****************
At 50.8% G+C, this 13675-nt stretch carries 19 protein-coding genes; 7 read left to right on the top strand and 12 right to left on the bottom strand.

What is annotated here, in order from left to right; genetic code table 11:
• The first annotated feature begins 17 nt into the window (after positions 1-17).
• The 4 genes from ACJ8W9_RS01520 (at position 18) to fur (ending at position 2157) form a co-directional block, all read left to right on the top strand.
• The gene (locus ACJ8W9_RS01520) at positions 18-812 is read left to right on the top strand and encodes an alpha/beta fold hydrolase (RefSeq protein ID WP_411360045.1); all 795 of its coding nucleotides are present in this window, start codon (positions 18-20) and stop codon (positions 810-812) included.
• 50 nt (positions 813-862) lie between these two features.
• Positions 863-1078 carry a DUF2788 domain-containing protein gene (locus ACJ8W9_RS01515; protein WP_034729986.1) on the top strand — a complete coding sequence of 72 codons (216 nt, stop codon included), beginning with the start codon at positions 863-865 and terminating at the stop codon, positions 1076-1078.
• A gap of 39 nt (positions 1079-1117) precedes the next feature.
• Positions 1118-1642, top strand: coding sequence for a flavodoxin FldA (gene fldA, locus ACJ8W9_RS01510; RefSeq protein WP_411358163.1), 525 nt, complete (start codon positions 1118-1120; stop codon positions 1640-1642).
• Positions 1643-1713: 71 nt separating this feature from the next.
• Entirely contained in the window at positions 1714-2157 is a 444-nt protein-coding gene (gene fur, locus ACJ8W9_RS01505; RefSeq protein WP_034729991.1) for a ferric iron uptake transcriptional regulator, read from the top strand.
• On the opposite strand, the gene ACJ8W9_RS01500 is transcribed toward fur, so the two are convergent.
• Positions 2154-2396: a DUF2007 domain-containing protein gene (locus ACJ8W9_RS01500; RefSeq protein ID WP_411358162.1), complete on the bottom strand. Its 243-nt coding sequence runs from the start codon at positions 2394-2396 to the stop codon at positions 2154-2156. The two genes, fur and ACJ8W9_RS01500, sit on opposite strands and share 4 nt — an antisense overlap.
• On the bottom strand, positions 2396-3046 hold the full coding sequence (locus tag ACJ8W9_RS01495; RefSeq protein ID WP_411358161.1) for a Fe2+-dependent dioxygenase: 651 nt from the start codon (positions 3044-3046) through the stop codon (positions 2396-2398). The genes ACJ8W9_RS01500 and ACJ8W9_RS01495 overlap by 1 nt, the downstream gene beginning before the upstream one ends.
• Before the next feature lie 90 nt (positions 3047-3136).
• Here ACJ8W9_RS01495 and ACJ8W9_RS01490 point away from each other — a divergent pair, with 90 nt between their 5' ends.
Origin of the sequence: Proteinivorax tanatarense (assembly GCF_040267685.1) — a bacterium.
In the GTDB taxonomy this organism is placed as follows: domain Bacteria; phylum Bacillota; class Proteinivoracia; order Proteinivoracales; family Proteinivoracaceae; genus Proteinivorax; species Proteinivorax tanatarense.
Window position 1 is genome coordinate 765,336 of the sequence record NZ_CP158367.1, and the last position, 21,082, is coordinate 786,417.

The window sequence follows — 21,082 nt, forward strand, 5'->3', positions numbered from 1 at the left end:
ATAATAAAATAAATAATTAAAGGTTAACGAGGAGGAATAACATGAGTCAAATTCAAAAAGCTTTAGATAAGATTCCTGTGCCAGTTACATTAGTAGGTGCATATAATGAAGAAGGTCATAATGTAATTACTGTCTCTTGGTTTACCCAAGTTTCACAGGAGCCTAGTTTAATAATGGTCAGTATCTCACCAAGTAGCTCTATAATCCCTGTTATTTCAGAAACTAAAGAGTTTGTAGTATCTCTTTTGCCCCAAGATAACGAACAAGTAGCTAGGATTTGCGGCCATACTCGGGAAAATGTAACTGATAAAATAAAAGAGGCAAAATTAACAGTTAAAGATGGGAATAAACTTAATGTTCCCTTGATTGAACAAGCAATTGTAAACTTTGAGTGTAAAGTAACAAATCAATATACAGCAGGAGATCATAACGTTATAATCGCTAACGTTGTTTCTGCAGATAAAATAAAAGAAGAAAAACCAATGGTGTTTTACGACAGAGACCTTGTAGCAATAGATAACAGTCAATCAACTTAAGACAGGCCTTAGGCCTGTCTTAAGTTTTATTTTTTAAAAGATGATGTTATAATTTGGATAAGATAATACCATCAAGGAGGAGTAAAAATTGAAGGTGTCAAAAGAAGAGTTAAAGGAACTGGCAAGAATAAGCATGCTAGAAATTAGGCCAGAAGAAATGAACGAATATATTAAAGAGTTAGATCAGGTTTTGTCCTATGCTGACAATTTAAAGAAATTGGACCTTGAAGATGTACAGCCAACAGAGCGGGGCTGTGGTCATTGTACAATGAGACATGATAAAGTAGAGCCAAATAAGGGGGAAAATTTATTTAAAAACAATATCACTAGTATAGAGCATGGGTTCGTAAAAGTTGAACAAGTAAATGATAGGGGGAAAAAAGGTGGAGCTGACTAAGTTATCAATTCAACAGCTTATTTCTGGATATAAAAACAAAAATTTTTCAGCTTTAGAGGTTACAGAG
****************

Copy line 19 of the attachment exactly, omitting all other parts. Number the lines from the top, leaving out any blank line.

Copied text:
Window position 1 is genome coordinate 765,336 of the sequence record NZ_CP158367.1, and the last position, 21,082, is coordinate 786,417.